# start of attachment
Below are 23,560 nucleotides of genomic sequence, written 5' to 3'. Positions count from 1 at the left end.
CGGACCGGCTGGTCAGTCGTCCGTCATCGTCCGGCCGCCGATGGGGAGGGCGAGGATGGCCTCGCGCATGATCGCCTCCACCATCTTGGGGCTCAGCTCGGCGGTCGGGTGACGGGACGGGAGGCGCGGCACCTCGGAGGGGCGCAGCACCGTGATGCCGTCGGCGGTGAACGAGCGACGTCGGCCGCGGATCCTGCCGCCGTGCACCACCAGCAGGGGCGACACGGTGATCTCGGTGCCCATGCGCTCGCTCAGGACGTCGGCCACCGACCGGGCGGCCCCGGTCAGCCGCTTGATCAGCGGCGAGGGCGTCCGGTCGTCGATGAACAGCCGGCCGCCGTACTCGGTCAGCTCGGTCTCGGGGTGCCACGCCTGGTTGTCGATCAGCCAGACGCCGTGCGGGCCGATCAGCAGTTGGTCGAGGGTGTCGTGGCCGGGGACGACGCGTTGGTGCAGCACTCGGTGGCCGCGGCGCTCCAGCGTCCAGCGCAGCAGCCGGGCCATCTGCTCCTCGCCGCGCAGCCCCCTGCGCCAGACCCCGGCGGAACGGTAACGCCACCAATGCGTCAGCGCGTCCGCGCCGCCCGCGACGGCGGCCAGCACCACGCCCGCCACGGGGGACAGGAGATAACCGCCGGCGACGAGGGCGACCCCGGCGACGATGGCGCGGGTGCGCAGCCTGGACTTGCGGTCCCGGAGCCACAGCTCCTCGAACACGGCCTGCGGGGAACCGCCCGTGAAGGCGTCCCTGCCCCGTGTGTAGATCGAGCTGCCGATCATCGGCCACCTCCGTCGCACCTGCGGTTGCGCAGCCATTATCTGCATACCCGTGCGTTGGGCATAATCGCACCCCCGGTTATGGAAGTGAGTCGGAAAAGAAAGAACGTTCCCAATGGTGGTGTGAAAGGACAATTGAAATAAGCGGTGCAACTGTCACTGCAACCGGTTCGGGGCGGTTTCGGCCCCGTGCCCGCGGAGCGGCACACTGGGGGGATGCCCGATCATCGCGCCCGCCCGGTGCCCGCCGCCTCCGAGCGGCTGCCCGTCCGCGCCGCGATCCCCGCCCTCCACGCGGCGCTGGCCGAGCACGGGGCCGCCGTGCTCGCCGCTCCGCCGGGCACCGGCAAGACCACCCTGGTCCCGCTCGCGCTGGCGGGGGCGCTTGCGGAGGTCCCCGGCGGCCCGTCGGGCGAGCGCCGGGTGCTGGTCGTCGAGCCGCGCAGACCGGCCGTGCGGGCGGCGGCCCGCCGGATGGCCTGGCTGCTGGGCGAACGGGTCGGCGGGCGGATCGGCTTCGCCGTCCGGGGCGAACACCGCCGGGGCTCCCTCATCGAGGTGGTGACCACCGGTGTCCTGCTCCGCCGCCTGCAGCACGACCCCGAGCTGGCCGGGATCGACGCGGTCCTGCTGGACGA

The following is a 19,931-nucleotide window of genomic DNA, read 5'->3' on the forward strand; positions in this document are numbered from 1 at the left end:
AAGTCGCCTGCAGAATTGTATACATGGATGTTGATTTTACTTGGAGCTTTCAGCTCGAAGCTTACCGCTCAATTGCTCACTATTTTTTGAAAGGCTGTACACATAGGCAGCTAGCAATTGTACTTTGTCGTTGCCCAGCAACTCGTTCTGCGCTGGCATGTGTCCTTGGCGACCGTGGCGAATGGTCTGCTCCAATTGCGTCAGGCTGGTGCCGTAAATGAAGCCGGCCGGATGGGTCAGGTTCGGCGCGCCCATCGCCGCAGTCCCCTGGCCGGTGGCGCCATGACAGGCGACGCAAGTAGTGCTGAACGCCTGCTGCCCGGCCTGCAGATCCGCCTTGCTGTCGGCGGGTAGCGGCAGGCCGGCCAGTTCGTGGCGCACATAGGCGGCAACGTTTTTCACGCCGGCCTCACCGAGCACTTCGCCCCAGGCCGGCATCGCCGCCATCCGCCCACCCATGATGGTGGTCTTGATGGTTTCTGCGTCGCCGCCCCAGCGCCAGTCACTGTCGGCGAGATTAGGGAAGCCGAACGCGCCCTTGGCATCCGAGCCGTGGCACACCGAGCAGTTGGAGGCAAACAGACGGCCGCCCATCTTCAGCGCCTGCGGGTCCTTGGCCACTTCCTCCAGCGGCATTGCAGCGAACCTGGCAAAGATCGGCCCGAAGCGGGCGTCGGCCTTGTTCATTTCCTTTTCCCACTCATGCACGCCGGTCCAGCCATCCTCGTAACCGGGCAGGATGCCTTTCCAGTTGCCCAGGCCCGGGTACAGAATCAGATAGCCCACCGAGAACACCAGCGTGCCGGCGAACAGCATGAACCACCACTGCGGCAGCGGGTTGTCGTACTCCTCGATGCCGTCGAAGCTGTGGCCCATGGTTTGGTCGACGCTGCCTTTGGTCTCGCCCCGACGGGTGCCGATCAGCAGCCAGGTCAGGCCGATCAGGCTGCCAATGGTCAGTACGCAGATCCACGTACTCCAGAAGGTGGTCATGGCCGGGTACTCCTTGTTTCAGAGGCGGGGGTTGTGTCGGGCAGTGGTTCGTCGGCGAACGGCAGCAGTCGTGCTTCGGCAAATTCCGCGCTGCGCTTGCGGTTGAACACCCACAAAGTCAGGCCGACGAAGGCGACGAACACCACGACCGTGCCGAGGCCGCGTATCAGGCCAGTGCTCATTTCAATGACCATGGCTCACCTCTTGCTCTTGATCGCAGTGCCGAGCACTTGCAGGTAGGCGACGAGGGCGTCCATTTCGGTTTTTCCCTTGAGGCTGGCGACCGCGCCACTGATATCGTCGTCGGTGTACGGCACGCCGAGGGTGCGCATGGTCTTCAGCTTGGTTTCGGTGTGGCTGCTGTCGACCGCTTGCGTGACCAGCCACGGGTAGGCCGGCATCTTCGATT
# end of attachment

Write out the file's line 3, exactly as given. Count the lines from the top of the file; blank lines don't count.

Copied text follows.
The following is a 19,931-nucleotide window of genomic DNA, read 5'->3' on the forward strand; positions in this document are numbered from 1 at the left end: